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What the Political Conventions Can Learn from Comic-Con

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Aug 29, 2012 | 5:47am EDT

ALTEveryone on the nightly news, the Internet, and, most importantly, your Twitter and Facebook accounts is talking about the Republican National Convention in Tampa. And after that, the Democrats do their dog and donkey show in Charlotte and the media takeover will start anew. It's all that's happening right now — but, still, it is boring. There, I said it. It's boring. It's worse than a lecture on oral hygiene that you had to sit through in fifth grade. Dull dull dull dull dull. And, even worse, we're going to have to relive some of these moments ad nauseum... and they won't get any more exciting.

Let's consider political conventions for a minute. They last for several days, create huge news, are full of thousands of rabid fans, and are relentlessly covered by the media, despite the fact that only a select portion of the population caring about them deeply. Looking at that description, it seems political conventions have their own entertainment-fueled cousin: Comic-Con! Both of these conventions share notable similarities with the one difference being that I care about one and not the other. So, what can the political conventions learn from Comic-Con to jazz things up a little? We're here to help, politics.

More Costumes: During the first few days of Comic-Con, entertainment websites across the Internet launch galleries of the crazy cos play people in their extremely elaborate Slave Princess Leia and Batman get-ups. Those fans definitely garner attention, so why not dress up a little bit, delegates? (And I'm not talking dress shirts and pantsuits.) May we suggest that each delegate wear a costume based on where they're from? A farmer costume from Kansas, cowboy duds from Texas, a prep school uniform from Connecticut. (Just like Drop Dead Gorgeous!) Or maybe they should dress up like their favorite characters: George Washington, Betsy Ross, or every GOPers favorite, Ronald Reagan. C'mon, the tea party has embraced this — why can't every other party follow (bat)suit?

Celebrities: Yes, famous commentators from Rush Limbaugh to Rachel Maddow will be attending the conventions, as will the politically outspoken Clooneys and the Kelsey Grammers. Arnold Schwarzenegger used to get invited too and then blew it all with a scandal. ("I'll be back," apparently also applies to his attending future Republican conventions.) But let's get some other ones there just to glitz up the show. Just random ones. Oh look, there is Megan Fox talking policy with Dick Cheney. Can you believe that Tom Cruise and Jennifer Lopez are posing for pictures with Michelle Obama? Who knew that Ashton Kutcher is as tall as Mitt Romney? See how much fun that was, and it was fake!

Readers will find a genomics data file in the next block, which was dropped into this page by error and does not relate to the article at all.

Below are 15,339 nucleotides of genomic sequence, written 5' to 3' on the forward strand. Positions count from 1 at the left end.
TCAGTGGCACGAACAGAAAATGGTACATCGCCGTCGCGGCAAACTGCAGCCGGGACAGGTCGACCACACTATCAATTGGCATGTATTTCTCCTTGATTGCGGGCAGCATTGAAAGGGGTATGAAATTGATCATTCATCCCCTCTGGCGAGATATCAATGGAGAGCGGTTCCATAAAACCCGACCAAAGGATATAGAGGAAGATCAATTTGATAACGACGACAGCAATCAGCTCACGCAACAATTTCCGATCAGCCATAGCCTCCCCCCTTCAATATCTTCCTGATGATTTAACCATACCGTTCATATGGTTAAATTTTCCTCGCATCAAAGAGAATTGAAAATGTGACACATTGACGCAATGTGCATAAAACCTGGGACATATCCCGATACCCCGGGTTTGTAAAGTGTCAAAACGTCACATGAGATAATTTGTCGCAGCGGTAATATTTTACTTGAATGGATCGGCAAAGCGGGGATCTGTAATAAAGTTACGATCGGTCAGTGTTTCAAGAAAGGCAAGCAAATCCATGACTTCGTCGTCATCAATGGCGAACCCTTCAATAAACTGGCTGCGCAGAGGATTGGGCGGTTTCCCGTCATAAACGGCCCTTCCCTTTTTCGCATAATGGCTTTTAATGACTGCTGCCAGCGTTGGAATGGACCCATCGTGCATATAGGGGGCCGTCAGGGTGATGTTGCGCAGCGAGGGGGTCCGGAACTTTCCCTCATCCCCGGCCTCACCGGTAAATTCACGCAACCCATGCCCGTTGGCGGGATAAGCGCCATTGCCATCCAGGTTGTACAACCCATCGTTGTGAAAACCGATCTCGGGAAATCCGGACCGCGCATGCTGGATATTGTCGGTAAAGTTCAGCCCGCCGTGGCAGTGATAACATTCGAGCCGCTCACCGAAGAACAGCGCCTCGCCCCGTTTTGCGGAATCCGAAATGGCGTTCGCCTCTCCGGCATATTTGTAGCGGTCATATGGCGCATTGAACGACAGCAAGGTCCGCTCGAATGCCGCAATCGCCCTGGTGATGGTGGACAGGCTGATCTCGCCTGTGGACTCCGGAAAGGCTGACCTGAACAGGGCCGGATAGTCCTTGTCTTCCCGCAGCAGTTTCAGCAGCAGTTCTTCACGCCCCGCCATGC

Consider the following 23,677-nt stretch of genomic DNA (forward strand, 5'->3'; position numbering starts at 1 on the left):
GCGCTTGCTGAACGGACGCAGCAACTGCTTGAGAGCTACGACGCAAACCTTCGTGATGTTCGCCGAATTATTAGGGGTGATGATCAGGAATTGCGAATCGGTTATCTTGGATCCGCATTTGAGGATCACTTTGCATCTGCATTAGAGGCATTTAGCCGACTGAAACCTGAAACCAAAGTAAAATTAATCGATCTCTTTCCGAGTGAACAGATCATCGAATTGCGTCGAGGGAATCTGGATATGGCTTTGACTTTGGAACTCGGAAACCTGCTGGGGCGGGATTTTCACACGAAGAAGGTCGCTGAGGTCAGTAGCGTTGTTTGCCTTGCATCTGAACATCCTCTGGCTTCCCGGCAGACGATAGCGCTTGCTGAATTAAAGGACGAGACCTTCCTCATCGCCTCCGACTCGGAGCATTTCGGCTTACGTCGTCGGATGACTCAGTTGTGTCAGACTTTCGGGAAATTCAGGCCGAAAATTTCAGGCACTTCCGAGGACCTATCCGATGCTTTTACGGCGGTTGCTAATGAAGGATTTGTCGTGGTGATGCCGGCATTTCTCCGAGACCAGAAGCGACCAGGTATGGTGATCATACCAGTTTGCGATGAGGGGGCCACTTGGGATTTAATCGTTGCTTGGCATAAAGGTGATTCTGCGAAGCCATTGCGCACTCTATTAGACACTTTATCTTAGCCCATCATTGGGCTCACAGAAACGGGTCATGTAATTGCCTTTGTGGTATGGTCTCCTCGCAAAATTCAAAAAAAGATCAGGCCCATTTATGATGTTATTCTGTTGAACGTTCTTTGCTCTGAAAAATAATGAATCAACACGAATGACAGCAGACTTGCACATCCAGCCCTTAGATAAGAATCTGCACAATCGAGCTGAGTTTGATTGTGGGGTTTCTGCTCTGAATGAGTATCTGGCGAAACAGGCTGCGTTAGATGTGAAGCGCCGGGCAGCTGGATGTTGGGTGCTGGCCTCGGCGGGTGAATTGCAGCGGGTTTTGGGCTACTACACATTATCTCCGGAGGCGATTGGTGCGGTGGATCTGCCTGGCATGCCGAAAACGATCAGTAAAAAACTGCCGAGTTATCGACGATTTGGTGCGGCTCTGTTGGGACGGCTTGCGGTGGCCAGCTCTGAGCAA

Question and Answer Period: The one thing that separates Comic-Con panels from the conventions is that, when it comes to the former, the fans get the opportunity to converse with the big names. Fans get to grill writers, directors, producers, and actors about just how they're going to handle their favorite fictional properties. Why shouldn't the delegates be allowed the chance to ask Mitt Romney and Barack Obama some questions? Won't that add some spontaneity? These are going to be very hospitable audiences. If there was a time for the "town hall" format to flourish, this is it.

More Exciting Footage: At Comic-Con this year, fans were rewarded with footage of the new Hobbit movie. That's awesome. What are we going to get at the convention this year? A skit of Donald Trump telling Barack Obama, "You're fired." Snoozeville. If you're going to make some clips, at least make them as inventive and exciting as the shows at the Con.

Booth Babes: You know how on the floor of the convention there are all those little signs announcing each state? Why can't those be held up by girls or guys in skimpy outfits? Seriously, let's finally give back, candidates.

Endless Swag: The best part about Comic-Con? Free stuff! Attendees can pick up figurines, posters, autographs, and, of course, comic books for no charge. What do you get at the political conventions? A "Barack Obama Hope" pin? A foam Mitt Romney #1 Mitten with a finger pointing in the air? An American flag lapel pins? Sorry, conventions: We would prefer more creative swag like "Cabinet Trading Cards" or "Speaker of the House Masks."

Make Your Promises Come True: When producers announce they're prepping a remake at Comic-Con, fans will see said remake in theaters. When a director announces the star of a picture, said actor actually stars in the movie. When we see early footage from a TV show, said footage eventually ends up in the pilot. When we get promises of change, new programs, or promised bipartisanship at a political convention, it never really happens. Sure, release dates can change, but the movie eventually comes out. Maybe if we thought that the things we heard at this big shindig would actually come true, we'd be a little bit more invested in the outcome.

Follow Brian Moylan on Twitter @BrianJMoylan

[Photo Credit: AP Photo]

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